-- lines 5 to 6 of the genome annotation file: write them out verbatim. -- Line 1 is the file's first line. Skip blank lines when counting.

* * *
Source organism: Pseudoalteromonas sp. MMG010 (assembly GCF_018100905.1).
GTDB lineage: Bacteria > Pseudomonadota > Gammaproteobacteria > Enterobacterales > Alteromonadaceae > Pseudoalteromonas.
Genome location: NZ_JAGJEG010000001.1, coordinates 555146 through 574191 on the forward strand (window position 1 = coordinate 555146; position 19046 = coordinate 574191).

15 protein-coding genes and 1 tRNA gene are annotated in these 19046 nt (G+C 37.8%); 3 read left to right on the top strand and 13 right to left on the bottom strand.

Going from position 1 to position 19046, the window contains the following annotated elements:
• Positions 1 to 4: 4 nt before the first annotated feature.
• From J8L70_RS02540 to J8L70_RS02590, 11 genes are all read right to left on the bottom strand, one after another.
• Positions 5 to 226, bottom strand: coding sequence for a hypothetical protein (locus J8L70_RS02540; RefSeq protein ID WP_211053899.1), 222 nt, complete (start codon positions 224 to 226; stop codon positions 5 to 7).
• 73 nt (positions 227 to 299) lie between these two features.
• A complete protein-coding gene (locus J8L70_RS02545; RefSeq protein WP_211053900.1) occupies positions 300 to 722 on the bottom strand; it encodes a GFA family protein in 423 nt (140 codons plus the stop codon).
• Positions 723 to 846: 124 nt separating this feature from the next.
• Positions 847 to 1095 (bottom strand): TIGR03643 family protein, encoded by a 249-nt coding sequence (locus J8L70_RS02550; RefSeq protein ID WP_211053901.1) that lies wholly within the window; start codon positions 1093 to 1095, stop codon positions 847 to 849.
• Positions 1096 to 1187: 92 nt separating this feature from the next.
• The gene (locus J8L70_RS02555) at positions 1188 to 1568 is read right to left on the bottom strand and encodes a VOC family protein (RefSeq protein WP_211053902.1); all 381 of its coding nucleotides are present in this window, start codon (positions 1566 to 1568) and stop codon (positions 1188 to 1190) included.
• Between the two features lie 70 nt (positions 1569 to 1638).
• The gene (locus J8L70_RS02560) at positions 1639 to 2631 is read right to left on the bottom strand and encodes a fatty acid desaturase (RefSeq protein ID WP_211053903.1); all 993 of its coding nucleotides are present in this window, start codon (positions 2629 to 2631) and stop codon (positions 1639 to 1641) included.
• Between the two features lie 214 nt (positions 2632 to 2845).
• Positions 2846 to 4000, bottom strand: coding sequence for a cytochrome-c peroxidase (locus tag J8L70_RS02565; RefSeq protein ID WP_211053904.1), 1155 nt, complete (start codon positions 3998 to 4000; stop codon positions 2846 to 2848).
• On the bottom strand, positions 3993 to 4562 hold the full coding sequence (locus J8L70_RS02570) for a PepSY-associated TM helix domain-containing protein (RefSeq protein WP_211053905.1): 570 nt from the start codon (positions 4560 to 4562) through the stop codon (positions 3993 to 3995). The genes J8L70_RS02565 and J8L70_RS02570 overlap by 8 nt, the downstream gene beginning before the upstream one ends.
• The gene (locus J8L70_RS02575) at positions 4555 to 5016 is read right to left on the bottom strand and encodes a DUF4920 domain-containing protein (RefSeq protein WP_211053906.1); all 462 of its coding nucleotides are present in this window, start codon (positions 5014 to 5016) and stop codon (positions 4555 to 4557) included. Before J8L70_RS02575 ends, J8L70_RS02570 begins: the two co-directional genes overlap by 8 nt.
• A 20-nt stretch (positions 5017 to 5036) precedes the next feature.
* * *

Going from position 1 to position 19046, the window contains the following annotated elements:
• Positions 1 to 4: 4 nt before the first annotated feature.